If codes and standards are making us more efficient, do utilities need to continue to invest in energy efficiency? Yes! Read on to see why.Maggie Shober | September 5, 2019
Last month I got a question from my mom that stood out because it’s a question I get a lot both from folks working in the industry and people wondering about what we do here at SACE. The question at a high level is: if energy demand is flat or declining, why do we still need to invest in energy efficiency?
I’ve included the original email and my response pasted below. Hope you find this helpful!
The falling energy demand + still needing energy efficiency measures is a good question and one I get asked a lot even from folks “in the know.” The question is murky lately because some utilities have been muddying the waters about different kinds of energy savings by claiming the need for utility energy efficiency programs is not there because improvements in codes and efficiency standards have worked so well. It is true that codes and standards are improving overall efficiency, but it is not true that that success negates the need for utility energy efficiency programs.
Falling load is driven by three main factors outside of utilities investing in energy efficiency:
- General divergence of economic growth’s relationship with energy use (the way the economy is growing doesn’t necessarily use more electricity like it has in the past).
- Efficiency standards by DOE on appliances and equipment have been bringing up the efficiency of the least-efficient models. This impact has taken a long time to have an impact because people and businesses don’t buy new appliances every year and the standards have steadily gotten more strict.
- Improvements in building codes have made a difference too, but as you know once a code is updated all the buildings don’t automatically meet that code, so that takes time as well.
Energy efficiency programs paid directly by utilities, however, are primarily driven by economics. They tend to be put in place where algorithms tells us that it’s cheaper to incentivize a customer to use less than to purchase that power for them or build a new power plant. The way I explain this to folks is using an example of buying a refrigerator. When most folks have to buy a new fridge, they aren’t looking at energy consumption, and are likely on a tight budget so let’s say they opt for the cheapest model that is also probably the least efficient. Over time, the DOE standard for refrigerators has improved the minimum efficiency of that model, but it still isn’t the most efficient option. While changes in appliance standards merely raise minimum efficiency levels, utility efficiency programs incentivize people to select higher efficiency options.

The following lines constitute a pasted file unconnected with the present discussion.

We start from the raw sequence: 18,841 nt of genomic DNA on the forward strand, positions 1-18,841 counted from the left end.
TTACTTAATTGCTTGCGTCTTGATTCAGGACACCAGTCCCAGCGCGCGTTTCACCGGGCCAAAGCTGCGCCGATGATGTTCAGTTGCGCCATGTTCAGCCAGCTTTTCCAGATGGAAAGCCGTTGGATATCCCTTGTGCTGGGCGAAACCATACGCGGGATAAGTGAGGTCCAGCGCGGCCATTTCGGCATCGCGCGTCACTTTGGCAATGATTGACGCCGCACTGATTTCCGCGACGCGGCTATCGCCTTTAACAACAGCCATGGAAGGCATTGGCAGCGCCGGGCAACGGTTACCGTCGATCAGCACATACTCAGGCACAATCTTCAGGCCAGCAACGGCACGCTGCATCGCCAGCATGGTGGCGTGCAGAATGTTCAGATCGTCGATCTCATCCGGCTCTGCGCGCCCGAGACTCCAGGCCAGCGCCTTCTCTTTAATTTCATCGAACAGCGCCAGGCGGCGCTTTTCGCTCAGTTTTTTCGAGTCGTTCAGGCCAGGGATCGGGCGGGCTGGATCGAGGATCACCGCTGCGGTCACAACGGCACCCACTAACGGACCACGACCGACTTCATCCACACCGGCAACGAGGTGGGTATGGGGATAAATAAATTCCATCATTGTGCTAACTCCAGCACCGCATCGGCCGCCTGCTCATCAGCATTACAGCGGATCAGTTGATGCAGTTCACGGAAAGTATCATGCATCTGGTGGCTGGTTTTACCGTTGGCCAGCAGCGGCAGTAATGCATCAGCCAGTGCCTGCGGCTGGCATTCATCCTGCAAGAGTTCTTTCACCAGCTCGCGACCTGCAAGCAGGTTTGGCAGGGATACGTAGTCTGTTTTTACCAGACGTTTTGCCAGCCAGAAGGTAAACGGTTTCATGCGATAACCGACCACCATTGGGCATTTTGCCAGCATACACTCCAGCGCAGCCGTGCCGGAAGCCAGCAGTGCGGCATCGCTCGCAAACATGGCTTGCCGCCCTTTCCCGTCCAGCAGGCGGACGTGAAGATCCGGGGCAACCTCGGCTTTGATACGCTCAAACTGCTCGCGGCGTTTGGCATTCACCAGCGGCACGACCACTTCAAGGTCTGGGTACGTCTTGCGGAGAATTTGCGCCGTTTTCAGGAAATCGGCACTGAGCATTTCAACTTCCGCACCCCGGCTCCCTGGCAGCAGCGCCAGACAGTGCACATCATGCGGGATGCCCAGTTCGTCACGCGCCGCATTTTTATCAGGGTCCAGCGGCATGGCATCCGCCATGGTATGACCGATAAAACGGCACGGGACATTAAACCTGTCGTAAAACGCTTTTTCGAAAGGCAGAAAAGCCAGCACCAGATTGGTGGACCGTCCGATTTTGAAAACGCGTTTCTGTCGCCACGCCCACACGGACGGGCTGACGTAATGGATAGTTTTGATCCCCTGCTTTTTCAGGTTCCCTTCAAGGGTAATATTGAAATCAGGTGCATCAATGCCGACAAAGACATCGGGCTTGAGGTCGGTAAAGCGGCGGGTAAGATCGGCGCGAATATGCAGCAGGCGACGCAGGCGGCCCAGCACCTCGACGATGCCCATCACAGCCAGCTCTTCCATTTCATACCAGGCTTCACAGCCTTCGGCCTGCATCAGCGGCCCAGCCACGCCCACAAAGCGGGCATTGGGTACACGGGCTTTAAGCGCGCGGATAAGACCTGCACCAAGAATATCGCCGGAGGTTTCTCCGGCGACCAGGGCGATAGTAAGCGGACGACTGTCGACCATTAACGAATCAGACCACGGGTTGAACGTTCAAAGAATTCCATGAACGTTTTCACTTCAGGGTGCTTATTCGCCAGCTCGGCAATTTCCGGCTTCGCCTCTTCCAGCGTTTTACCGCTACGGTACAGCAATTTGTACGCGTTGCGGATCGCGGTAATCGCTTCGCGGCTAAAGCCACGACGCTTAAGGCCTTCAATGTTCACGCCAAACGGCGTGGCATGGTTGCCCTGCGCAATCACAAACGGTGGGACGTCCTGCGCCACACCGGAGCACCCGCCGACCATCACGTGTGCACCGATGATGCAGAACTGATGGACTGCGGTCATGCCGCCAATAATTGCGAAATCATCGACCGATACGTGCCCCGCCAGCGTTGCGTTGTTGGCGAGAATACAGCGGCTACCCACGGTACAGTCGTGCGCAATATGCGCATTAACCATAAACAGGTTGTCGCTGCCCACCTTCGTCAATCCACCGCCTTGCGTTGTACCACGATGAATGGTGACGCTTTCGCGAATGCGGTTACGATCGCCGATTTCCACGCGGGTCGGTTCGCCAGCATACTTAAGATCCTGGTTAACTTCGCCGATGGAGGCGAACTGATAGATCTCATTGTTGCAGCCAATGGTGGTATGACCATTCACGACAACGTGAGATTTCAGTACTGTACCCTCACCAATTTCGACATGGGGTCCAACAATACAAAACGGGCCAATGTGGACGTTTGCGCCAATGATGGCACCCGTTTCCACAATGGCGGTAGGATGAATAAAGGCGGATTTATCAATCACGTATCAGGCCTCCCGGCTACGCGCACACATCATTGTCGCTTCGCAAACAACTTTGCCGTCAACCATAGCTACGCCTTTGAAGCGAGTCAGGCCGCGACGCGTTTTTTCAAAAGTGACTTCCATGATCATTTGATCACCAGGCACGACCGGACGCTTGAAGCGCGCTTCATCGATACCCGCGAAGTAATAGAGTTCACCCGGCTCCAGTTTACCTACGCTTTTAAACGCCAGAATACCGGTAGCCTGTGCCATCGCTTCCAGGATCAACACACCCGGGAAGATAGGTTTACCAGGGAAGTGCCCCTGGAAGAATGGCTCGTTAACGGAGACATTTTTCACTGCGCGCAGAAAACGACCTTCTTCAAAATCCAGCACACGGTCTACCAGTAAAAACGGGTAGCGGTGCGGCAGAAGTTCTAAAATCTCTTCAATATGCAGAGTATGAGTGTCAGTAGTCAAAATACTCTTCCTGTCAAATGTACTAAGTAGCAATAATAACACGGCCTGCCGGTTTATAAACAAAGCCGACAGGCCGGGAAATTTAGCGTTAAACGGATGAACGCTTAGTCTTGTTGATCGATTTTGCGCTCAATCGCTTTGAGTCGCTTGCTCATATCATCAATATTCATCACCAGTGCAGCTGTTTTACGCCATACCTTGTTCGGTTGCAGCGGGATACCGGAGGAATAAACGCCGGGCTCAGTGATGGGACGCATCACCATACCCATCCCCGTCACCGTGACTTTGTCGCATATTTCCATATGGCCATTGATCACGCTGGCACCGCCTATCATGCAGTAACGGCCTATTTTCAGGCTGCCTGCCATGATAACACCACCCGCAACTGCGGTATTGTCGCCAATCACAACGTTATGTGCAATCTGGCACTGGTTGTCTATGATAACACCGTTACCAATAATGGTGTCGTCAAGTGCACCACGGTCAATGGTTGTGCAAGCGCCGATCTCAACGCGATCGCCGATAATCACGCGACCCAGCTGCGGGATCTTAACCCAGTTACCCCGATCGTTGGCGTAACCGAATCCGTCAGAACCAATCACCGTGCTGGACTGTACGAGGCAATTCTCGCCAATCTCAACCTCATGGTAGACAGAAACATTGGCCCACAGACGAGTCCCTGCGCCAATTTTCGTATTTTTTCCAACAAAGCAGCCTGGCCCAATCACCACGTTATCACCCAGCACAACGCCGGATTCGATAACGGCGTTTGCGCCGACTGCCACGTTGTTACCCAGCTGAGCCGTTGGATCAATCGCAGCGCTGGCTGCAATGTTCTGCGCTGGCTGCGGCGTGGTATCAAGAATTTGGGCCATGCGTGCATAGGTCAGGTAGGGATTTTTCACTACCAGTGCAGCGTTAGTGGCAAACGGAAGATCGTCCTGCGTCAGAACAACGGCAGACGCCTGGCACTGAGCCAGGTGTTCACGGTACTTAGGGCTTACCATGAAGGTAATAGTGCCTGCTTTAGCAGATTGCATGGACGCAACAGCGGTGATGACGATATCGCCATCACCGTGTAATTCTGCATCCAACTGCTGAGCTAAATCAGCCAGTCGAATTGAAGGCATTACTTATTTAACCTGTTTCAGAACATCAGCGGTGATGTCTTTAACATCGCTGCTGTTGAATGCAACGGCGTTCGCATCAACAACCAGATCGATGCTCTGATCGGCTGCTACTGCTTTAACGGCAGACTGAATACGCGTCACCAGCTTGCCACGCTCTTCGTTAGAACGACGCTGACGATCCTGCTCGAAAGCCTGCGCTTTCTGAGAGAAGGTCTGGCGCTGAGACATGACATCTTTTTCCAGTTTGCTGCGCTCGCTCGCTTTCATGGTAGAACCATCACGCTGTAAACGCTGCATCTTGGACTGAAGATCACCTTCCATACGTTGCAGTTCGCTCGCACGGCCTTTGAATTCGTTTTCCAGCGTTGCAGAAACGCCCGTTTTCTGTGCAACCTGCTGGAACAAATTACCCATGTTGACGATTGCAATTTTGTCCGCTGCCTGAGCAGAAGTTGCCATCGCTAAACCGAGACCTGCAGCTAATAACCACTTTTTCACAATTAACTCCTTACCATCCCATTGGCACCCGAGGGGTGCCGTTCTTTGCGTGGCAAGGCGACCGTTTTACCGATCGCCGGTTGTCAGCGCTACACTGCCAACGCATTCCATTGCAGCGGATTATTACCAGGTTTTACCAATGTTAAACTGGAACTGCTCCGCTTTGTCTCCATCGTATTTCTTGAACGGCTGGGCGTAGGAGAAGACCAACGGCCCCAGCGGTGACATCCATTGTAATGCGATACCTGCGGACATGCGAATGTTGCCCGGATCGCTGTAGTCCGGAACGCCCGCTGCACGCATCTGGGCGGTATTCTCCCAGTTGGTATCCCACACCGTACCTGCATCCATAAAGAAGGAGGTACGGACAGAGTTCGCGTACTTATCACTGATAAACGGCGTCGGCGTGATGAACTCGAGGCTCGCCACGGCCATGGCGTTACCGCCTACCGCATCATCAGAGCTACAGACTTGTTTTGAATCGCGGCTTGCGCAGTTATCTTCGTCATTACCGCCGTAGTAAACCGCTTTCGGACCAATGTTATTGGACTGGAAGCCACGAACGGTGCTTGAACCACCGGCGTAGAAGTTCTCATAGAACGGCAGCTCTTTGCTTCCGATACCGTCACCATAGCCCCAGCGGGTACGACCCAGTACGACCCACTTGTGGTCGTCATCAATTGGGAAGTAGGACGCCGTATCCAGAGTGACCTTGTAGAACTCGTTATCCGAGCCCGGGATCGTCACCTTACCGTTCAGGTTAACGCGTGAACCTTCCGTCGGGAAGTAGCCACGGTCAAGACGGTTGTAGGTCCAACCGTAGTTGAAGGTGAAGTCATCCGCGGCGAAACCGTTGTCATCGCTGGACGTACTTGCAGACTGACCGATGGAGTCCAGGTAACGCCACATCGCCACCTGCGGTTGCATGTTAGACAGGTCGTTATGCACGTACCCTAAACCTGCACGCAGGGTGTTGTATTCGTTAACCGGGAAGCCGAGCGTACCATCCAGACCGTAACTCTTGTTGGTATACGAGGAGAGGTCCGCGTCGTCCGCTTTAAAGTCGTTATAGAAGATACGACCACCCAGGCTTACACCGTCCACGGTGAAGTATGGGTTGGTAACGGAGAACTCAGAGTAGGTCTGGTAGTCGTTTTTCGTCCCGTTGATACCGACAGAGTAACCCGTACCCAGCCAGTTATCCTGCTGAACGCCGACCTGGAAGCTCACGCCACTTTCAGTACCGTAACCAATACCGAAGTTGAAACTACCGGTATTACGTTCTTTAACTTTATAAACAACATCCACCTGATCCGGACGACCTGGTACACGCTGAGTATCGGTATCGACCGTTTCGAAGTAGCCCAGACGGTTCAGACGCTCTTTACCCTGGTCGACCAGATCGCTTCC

A utility efficiency program could give a customer a $500 rebate for buying a more efficient refrigerator that costs $1,000 more than the cheapest. As a result, the customer saves on their electric bill without having to front the full $1,000 difference in cost, the utility can purchase less power or build less generation and thus avoid raising rates, and everybody wins. (Check out this website from Energy Star to search for rebates available in your zip code.)
Some utility efficiency programs are for moral reasons instead of economics, i.e. low-income weatherization for homes to help lower bills where there’s really poor housing stock like the Share the Pennies program in Memphis, Tennessee. But most utility energy efficiency funding is strictly an economic decision.
So, falling or stagnant demand does not negate the need for these programs to lower utility costs for all customers.
Hopefully this helps explain a little better what we’re working on here at SACE. Visit our website to learn more about energy efficiency and what SACE is doing to promote smart policies and programs that benefit all electric customers in our region.